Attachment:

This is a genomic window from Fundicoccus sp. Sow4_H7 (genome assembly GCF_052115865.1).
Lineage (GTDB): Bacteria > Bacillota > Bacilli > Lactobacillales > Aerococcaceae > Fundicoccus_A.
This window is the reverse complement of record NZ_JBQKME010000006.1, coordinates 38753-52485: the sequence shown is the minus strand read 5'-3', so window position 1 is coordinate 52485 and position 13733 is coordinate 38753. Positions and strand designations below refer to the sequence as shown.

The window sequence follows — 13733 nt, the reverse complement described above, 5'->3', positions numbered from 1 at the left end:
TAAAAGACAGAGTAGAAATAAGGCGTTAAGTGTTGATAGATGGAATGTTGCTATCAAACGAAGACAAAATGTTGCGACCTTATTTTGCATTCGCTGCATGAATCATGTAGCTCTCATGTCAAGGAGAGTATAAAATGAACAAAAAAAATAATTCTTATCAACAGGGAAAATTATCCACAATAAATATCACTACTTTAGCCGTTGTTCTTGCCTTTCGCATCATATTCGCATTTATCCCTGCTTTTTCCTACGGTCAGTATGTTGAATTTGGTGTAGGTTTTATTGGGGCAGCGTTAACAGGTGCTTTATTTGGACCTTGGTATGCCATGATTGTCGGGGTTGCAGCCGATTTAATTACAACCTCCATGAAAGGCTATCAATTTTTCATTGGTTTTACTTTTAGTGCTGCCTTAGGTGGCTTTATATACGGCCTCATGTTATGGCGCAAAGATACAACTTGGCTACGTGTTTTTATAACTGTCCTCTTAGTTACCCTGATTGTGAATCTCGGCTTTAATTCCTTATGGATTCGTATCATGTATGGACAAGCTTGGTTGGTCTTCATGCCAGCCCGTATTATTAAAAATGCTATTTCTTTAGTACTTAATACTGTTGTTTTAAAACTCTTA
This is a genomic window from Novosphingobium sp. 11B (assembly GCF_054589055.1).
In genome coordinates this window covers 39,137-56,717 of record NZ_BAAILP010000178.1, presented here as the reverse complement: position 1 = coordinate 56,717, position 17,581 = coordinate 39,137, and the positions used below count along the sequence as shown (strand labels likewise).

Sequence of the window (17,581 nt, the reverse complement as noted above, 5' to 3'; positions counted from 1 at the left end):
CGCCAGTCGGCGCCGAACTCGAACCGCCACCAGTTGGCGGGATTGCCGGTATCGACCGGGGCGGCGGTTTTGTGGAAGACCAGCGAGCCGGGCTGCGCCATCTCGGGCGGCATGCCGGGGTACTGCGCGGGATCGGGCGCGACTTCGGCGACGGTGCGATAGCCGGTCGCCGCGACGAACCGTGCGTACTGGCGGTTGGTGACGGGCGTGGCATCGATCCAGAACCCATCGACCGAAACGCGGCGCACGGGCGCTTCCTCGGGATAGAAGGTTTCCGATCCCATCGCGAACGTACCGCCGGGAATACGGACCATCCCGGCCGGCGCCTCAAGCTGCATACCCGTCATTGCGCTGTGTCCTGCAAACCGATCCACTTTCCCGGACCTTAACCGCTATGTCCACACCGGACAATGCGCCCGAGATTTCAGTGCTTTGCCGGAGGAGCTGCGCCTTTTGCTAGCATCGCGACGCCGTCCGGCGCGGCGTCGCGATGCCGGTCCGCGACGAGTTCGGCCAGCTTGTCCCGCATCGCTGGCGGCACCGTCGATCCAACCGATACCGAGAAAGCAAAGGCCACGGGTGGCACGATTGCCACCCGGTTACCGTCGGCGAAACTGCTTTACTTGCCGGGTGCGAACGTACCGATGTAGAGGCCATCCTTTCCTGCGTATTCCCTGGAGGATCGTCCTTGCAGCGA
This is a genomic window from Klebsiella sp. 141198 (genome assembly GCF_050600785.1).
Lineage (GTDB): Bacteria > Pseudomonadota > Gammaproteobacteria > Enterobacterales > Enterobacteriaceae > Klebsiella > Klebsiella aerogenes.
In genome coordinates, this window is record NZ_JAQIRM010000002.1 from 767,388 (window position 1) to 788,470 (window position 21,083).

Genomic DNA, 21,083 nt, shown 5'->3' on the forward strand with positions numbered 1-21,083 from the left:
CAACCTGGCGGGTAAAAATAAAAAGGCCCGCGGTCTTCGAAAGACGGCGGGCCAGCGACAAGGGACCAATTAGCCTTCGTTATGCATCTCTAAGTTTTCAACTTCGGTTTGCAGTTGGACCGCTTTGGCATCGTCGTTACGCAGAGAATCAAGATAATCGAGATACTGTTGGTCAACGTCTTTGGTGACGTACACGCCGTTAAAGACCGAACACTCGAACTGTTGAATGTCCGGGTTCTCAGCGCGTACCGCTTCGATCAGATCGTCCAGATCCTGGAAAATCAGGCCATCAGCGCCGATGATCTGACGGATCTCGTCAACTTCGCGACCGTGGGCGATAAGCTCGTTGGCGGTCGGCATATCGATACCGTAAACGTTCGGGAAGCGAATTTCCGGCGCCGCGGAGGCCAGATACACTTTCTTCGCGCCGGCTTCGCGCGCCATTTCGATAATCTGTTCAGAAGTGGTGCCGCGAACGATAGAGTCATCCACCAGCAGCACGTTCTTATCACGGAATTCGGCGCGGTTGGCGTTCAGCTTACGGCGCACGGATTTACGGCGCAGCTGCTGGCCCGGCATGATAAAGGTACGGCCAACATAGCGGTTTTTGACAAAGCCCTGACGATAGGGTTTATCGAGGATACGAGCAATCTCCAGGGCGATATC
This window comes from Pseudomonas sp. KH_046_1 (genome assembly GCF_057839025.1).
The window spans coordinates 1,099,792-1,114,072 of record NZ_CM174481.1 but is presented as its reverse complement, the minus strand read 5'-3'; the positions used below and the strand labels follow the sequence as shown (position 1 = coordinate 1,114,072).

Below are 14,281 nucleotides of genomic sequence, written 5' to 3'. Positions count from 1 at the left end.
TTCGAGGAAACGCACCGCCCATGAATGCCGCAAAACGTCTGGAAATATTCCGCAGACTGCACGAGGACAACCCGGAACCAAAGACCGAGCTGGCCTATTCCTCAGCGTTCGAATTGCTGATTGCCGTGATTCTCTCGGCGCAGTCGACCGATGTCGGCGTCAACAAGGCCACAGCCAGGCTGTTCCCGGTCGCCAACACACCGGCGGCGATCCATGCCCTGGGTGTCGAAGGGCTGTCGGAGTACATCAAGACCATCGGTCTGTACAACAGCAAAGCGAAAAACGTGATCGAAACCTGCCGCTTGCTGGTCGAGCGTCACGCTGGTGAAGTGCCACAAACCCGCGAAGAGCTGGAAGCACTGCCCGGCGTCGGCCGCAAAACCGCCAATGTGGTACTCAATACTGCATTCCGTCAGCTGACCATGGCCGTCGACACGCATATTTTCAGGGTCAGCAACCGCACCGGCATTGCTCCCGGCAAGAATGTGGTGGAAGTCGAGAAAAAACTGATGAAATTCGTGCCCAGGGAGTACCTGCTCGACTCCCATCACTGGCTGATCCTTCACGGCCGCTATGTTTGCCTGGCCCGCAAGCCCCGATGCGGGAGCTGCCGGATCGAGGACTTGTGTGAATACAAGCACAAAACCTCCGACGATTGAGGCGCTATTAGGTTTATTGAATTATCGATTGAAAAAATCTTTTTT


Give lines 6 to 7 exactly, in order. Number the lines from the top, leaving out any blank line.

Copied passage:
This is a genomic window from Novosphingobium sp. 11B (assembly GCF_054589055.1).
In genome coordinates this window covers 39,137-56,717 of record NZ_BAAILP010000178.1, presented here as the reverse complement: position 1 = coordinate 56,717, position 17,581 = coordinate 39,137, and the positions used below count along the sequence as shown (strand labels likewise).